Mary Flinn: Second Time’s a Charm is more of a spin-off than an actual sequel. It is an adult romance, which may dismay the younger readers (or not!) and relieve the older ones! Second Time’s a Charm is about Kyle’s aunt, Stacie Edmonds, who lives at the Outer Banks and runs a restaurant where Kyle worked the summer before he met Chelsea. The plan was to keep him out of his mother’s hair while she dealt with the mess her husband left. The new book is Stacie’s story. She is just turning forty and is too much fun for her own good. Her exciting life has left her with the remnants of some of her own bad choices, but like all of us, she is looking for happiness. Her chef, Tyson Garrett, is ten years her junior but even more mature than Stacie. While she’s been focusing on running her restaurant and helping Kyle, Tyson’s been focusing on her! One problem looms large; Tyson wants children, and Stacie is not sure she can bear the child they’d both like to have. Second Time’s a Charm is a book about starting over, finding forgiveness, and learning to trust again. It should be read on a hot beach with a cool beverage, if at all possible! Look for it in April of 2011.
Hugh: I don’t know of any other books that cover the two (quite different) sides of North Carolina like this (Mountains and Outer Banks). How have your travels around our state influenced setting and character in your stories?
Mary Flinn: I have always loved the mountains and the coast, spending vacations visiting both. Some very dear friends built a cabin in Valle Crucis with a dastardly builder, probably the likes of Kyle’s father, and they’ve invited me there many times. The cabin had to become part of the story as I chose the mountains for the primary setting of The One. As you can see, I have spent much time at the Outer Banks as well, and wanted to include it in The One for a chapter, in which a turning point in that story occurs. After finishing The One, Stacie and Tyson were still talking to me so I felt the need to return to Duck, Kill Devil Hills, and Nags Head to write their story.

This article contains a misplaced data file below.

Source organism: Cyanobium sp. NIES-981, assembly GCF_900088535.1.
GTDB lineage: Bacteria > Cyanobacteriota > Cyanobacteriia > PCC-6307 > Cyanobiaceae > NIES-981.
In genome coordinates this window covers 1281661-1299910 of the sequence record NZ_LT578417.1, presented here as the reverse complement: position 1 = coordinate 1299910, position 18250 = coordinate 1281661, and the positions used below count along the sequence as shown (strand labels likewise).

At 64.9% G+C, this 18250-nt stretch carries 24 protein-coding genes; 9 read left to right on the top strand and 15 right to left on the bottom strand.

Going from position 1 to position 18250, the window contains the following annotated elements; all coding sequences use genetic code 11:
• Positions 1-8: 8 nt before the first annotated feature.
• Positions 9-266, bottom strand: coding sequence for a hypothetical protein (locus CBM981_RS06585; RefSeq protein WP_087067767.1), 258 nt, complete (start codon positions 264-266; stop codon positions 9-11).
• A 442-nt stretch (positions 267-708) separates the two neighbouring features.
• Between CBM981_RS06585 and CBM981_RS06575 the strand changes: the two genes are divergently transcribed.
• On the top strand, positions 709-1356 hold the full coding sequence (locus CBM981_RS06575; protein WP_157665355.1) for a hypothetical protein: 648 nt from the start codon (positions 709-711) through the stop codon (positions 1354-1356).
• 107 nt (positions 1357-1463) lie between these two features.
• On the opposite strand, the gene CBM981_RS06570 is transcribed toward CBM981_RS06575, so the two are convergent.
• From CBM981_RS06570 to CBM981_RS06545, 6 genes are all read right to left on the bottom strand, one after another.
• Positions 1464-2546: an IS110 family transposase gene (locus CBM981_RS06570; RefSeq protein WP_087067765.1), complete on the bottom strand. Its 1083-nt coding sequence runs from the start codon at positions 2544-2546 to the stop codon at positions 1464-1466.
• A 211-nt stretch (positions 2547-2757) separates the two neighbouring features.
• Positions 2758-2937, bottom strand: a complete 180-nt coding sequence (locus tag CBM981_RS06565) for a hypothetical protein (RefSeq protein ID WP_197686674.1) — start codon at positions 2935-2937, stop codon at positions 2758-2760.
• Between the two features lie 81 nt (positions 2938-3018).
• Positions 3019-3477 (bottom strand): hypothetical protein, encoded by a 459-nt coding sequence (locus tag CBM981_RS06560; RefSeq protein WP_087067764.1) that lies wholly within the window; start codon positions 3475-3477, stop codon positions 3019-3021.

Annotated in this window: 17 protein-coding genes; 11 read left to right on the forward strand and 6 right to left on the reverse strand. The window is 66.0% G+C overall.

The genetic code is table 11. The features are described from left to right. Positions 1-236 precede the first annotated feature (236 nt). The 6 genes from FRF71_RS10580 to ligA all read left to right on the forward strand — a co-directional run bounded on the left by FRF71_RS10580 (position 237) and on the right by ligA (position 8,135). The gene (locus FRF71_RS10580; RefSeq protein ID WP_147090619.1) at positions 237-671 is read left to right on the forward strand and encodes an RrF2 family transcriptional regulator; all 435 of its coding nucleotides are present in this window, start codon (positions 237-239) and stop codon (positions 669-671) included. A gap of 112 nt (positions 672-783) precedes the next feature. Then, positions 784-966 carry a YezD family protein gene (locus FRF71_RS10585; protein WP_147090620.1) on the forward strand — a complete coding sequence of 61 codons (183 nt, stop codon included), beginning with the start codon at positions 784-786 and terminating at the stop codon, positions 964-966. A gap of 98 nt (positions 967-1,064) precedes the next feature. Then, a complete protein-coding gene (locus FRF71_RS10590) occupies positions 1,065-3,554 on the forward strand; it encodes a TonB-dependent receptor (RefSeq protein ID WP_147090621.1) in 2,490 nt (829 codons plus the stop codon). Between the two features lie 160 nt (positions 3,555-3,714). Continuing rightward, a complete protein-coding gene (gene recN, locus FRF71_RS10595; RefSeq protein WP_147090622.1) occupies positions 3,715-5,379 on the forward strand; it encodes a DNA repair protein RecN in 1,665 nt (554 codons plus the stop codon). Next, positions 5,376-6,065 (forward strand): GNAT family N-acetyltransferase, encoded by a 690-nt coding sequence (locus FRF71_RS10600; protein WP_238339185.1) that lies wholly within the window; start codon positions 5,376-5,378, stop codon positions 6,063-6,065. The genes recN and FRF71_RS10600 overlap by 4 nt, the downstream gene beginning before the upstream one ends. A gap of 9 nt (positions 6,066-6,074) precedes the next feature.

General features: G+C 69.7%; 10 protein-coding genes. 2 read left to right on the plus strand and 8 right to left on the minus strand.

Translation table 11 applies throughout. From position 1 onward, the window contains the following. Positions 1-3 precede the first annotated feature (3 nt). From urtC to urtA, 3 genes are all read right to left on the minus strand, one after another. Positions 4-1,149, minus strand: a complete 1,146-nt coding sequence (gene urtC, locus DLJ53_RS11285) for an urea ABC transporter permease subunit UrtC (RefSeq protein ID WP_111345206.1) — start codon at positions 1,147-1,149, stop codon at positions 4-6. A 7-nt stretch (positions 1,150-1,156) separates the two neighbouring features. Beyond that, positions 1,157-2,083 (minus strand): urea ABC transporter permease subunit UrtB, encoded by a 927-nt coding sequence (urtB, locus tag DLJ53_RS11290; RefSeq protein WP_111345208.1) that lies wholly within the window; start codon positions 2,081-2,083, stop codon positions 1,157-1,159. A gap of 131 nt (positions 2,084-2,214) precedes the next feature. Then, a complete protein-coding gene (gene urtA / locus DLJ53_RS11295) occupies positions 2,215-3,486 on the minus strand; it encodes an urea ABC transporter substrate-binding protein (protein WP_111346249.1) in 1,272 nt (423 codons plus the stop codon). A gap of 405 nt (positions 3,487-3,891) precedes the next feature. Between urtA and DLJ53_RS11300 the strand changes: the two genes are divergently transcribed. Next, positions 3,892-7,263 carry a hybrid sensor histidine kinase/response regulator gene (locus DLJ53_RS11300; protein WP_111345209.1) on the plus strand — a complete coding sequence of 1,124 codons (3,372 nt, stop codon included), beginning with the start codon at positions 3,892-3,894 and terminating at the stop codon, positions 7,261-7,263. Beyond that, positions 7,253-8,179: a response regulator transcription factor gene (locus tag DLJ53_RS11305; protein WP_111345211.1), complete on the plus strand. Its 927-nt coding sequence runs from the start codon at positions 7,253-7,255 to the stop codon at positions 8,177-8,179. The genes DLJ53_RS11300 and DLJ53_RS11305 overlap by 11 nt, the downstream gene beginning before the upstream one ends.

Hugh: What is your greatest challenge in writing?
Mary Flinn: Finding the time to write is the greatest challenge for me. I finally had the opportunity when my younger daughter went to college, my husband was traveling, and I needed a cheap habit to keep me out of trouble. What other past-time can you do in your pajamas at 3 a.m.? And it’s legal! Seriously, time is still an issue and there are days when I walk into my job, wishing I could turn on my heel and head straight back to my computer. I have learned to compartmentalize my days.